The California drought gets a real smackdown…up to a foot of rain in the next week in Central and Northern California. Powerful Pacific storm prompts Bay Area schools to call first-ever rain day. May have to scratch that one off the Lima list. Storm is expected to cause Napa, Sacramento and Russian Rivers to crest above flood stage. Target in Sacramento says they sold out of flashlights. People worried about losing power. Pacific storm causes cottages/homes to fall into the Pacific Ocean. Blizzard Warning for the California Mountains. More than 25,000 customers without power in Vermont due to heavy snow. Snowing in NYC tonight. 11.5” of snow falls in Syracuse, NY, breaking the daily snowfall record set in 1978. 17.1″ of snow fell 2 mi NNE of Homer, NY. 20″ in Jamesville N.Y. Nice sundog. Magnitude-6.1 earthquake strikes 67 miles NE of Taipei, Taiwan. Seattle sets new ALL-TIME record high temperature for December Weds. morning, reaching 66°. Old record was 64° on this date in 1993. 15,000 without power in Washington State due to high winds from storm system. WOW! A snowstorm in Northern Africa! Here’s how Lake Wakapitu in New Zealand looked today. 52-foot wave west of Scotland. Snow in Scotland. Another pretty late spring/early summer scene from the lakes region of New Zealand. Time lapse video of thunderstorm coming into Sydney, Australia. Massachusetts nor’easter. Tallest buildings of Dallas stick up out of the fog. Wider view of Dallas tall buildings sticking out of the fog. Drone goes up thru the Dallas fog. East coast storm produced nearly 3″ of rain in NYC and nearly 5″ at Ipswich. Pics. of flooding in New Jersey.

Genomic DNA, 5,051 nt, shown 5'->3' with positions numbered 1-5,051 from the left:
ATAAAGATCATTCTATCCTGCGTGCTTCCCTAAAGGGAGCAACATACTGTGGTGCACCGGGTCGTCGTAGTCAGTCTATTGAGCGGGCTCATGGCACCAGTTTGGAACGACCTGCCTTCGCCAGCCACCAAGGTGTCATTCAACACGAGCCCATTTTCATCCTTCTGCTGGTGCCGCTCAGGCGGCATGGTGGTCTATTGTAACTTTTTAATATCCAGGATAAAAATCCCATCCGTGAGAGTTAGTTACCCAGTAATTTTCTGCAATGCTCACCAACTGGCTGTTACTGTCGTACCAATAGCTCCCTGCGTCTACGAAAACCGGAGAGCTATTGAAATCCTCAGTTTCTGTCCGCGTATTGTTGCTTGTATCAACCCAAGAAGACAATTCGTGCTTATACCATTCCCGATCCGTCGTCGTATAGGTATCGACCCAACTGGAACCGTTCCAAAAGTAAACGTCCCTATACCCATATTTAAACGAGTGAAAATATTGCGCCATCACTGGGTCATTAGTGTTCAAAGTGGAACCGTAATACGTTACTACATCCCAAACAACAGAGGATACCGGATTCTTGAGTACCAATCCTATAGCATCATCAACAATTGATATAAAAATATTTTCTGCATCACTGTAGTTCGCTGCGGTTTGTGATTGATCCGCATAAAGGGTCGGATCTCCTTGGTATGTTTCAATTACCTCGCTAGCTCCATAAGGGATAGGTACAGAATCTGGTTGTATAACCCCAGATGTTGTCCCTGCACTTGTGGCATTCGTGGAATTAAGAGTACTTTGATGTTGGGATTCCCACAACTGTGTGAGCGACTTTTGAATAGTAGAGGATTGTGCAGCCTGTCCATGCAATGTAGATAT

The Sacramento NWS has issued a Blizzard Warning, a Winter Storm Warning, a Wind Advisory, a High Wind Warning, a Flood Warning, a Storm Warning, a Gale Warning, a High Surf Advisory, a Small Craft Advisory for Rough Bar, a Small Craft Advisory for Hazardous Seas, a Hazardous Weather Outlook, a Flash Flood Watch and a Hydrologic Outlook. The good news? While there could be a thunderstorm, tornadoes are unlikely at this point.